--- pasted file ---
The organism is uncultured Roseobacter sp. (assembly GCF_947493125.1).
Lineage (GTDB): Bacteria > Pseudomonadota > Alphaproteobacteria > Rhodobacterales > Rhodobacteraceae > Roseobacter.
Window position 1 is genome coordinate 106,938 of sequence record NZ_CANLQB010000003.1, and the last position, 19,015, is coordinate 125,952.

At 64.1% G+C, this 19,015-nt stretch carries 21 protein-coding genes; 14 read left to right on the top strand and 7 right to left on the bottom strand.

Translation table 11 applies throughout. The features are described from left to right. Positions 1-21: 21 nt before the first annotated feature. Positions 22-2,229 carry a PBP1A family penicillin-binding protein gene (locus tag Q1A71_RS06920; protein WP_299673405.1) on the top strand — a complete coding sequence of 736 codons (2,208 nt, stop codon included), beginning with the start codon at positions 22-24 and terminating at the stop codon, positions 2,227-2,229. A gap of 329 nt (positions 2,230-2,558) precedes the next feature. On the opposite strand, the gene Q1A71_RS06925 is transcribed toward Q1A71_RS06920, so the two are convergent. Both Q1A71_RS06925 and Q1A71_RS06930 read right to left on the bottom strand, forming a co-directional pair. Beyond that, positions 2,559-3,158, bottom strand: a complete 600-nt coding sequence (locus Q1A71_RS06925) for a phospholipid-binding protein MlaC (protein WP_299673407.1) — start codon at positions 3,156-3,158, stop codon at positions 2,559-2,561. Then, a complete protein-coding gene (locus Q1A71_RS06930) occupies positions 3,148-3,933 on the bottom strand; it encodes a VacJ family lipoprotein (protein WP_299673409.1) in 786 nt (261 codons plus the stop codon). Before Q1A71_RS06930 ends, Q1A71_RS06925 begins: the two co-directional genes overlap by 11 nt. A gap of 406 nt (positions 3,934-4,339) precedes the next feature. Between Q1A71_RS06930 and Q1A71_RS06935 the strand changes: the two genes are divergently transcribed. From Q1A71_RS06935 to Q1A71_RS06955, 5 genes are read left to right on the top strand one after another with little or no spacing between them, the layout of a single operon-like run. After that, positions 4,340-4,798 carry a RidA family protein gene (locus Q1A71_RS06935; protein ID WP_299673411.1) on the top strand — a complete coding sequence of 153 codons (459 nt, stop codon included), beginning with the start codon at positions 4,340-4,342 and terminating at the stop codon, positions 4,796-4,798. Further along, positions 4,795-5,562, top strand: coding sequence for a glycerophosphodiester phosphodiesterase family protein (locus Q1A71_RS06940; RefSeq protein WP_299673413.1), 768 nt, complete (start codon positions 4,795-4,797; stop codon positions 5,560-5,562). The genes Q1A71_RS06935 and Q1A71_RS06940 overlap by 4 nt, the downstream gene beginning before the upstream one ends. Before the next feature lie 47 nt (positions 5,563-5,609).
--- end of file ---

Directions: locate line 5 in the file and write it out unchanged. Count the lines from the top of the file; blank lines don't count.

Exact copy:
Translation table 11 applies throughout. The features are described from left to right. Positions 1-21: 21 nt before the first annotated feature. Positions 22-2,229 carry a PBP1A family penicillin-binding protein gene (locus tag Q1A71_RS06920; protein WP_299673405.1) on the top strand — a complete coding sequence of 736 codons (2,208 nt, stop codon included), beginning with the start codon at positions 22-24 and terminating at the stop codon, positions 2,227-2,229. A gap of 329 nt (positions 2,230-2,558) precedes the next feature. On the opposite strand, the gene Q1A71_RS06925 is transcribed toward Q1A71_RS06920, so the two are convergent. Both Q1A71_RS06925 and Q1A71_RS06930 read right to left on the bottom strand, forming a co-directional pair. Beyond that, positions 2,559-3,158, bottom strand: a complete 600-nt coding sequence (locus Q1A71_RS06925) for a phospholipid-binding protein MlaC (protein WP_299673407.1) — start codon at positions 3,156-3,158, stop codon at positions 2,559-2,561. Then, a complete protein-coding gene (locus Q1A71_RS06930) occupies positions 3,148-3,933 on the bottom strand; it encodes a VacJ family lipoprotein (protein WP_299673409.1) in 786 nt (261 codons plus the stop codon). Before Q1A71_RS06930 ends, Q1A71_RS06925 begins: the two co-directional genes overlap by 11 nt. A gap of 406 nt (positions 3,934-4,339) precedes the next feature. Between Q1A71_RS06930 and Q1A71_RS06935 the strand changes: the two genes are divergently transcribed. From Q1A71_RS06935 to Q1A71_RS06955, 5 genes are read left to right on the top strand one after another with little or no spacing between them, the layout of a single operon-like run. After that, positions 4,340-4,798 carry a RidA family protein gene (locus Q1A71_RS06935; protein ID WP_299673411.1) on the top strand — a complete coding sequence of 153 codons (459 nt, stop codon included), beginning with the start codon at positions 4,340-4,342 and terminating at the stop codon, positions 4,796-4,798. Further along, positions 4,795-5,562, top strand: coding sequence for a glycerophosphodiester phosphodiesterase family protein (locus Q1A71_RS06940; RefSeq protein WP_299673413.1), 768 nt, complete (start codon positions 4,795-4,797; stop codon positions 5,560-5,562). The genes Q1A71_RS06935 and Q1A71_RS06940 overlap by 4 nt, the downstream gene beginning before the upstream one ends. Before the next feature lie 47 nt (positions 5,563-5,609).